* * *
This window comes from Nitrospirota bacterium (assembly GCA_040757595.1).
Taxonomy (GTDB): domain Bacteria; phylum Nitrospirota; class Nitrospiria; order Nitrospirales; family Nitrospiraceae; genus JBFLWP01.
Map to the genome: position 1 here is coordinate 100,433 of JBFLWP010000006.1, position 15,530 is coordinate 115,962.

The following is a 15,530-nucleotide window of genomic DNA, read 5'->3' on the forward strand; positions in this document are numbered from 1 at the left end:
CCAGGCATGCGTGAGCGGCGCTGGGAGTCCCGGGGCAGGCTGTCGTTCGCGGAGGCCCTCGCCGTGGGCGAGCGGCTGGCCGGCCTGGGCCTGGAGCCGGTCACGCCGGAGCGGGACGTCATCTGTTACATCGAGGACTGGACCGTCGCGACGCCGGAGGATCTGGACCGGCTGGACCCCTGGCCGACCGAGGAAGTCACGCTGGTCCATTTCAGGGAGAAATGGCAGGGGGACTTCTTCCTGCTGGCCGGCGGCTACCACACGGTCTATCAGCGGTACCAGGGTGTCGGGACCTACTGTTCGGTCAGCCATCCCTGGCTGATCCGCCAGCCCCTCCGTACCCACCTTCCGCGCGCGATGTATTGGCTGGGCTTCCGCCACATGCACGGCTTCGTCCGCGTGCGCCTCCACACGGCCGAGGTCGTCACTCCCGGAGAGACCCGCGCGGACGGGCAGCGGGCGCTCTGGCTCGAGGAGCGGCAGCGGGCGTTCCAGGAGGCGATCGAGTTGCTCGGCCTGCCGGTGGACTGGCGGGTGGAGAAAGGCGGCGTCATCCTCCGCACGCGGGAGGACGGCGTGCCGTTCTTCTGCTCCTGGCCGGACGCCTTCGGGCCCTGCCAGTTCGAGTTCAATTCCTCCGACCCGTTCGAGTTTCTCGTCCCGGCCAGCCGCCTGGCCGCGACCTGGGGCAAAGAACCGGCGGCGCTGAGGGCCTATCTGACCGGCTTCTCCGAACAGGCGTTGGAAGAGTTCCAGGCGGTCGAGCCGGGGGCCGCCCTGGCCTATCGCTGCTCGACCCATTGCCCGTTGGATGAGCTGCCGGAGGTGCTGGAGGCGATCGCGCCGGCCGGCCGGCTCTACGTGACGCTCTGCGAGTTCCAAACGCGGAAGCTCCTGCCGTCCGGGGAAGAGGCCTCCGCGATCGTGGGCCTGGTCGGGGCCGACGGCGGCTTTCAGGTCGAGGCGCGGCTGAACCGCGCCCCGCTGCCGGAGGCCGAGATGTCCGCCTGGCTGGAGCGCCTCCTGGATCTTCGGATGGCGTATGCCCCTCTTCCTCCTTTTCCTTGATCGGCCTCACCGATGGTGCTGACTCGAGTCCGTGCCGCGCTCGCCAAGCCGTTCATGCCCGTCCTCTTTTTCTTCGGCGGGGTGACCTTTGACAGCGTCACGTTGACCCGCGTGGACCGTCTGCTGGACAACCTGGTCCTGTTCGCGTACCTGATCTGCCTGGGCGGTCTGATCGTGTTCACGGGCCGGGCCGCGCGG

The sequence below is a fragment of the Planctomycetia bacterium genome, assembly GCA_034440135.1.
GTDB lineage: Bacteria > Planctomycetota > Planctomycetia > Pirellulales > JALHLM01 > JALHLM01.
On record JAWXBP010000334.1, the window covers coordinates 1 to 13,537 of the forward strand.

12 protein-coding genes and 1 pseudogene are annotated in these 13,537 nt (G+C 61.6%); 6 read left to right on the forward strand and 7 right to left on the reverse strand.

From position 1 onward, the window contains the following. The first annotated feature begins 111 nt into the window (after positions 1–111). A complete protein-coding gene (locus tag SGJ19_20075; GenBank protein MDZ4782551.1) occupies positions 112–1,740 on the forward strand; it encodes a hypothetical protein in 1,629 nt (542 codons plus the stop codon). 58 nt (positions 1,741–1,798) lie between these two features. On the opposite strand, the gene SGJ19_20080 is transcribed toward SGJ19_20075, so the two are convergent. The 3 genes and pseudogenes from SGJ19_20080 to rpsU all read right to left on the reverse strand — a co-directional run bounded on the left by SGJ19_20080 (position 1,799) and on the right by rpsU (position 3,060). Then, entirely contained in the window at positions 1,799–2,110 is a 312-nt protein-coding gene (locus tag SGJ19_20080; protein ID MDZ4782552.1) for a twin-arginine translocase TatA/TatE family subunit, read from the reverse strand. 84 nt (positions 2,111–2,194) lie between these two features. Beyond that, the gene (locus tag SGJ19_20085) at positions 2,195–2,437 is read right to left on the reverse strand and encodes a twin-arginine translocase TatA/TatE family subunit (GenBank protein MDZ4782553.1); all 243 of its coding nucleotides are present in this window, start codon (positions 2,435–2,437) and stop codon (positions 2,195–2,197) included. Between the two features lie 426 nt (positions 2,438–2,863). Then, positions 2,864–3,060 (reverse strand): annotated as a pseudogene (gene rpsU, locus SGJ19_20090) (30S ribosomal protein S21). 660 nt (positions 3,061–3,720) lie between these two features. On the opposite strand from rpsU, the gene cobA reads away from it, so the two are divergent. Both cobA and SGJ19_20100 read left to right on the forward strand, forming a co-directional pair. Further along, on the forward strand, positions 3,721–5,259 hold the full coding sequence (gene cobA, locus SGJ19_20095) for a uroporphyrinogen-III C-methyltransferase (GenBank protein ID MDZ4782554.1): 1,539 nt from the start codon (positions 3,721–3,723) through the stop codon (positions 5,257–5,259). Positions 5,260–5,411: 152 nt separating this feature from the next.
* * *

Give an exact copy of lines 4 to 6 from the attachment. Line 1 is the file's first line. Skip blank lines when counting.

The following is a 15,530-nucleotide window of genomic DNA, read 5'->3' on the forward strand; positions in this document are numbered from 1 at the left end:
CCAGGCATGCGTGAGCGGCGCTGGGAGTCCCGGGGCAGGCTGTCGTTCGCGGAGGCCCTCGCCGTGGGCGAGCGGCTGGCCGGCCTGGGCCTGGAGCCGGTCACGCCGGAGCGGGACGTCATCTGTTACATCGAGGACTGGACCGTCGCGACGCCGGAGGATCTGGACCGGCTGGACCCCTGGCCGACCGAGGAAGTCACGCTGGTCCATTTCAGGGAGAAATGGCAGGGGGACTTCTTCCTGCTGGCCGGCGGCTACCACACGGTCTATCAGCGGTACCAGGGTGTCGGGACCTACTGTTCGGTCAGCCATCCCTGGCTGATCCGCCAGCCCCTCCGTACCCACCTTCCGCGCGCGATGTATTGGCTGGGCTTCCGCCACATGCACGGCTTCGTCCGCGTGCGCCTCCACACGGCCGAGGTCGTCACTCCCGGAGAGACCCGCGCGGACGGGCAGCGGGCGCTCTGGCTCGAGGAGCGGCAGCGGGCGTTCCAGGAGGCGATCGAGTTGCTCGGCCTGCCGGTGGACTGGCGGGTGGAGAAAGGCGGCGTCATCCTCCGCACGCGGGAGGACGGCGTGCCGTTCTTCTGCTCCTGGCCGGACGCCTTCGGGCCCTGCCAGTTCGAGTTCAATTCCTCCGACCCGTTCGAGTTTCTCGTCCCGGCCAGCCGCCTGGCCGCGACCTGGGGCAAAGAACCGGCGGCGCTGAGGGCCTATCTGACCGGCTTCTCCGAACAGGCGTTGGAAGAGTTCCAGGCGGTCGAGCCGGGGGCCGCCCTGGCCTATCGCTGCTCGACCCATTGCCCGTTGGATGAGCTGCCGGAGGTGCTGGAGGCGATCGCGCCGGCCGGCCGGCTCTACGTGACGCTCTGCGAGTTCCAAACGCGGAAGCTCCTGCCGTCCGGGGAAGAGGCCTCCGCGATCGTGGGCCTGGTCGGGGCCGACGGCGGCTTTCAGGTCGAGGCGCGGCTGAACCGCGCCCCGCTGCCGGAGGCCGAGATGTCCGCCTGGCTGGAGCGCCTCCTGGATCTTCGGATGGCGTATGCCCCTCTTCCTCCTTTTCCTTGATCGGCCTCACCGATGGTGCTGACTCGAGTCCGTGCCGCGCTCGCCAAGCCGTTCATGCCCGTCCTCTTTTTCTTCGGCGGGGTGACCTTTGACAGCGTCACGTTGACCCGCGTGGACCGTCTGCTGGACAACCTGGTCCTGTTCGCGTACCTGATCTGCCTGGGCGGTCTGATCGTGTTCACGGGCCGGGCCGCGCGG

The sequence below is a fragment of the Planctomycetia bacterium genome, assembly GCA_034440135.1.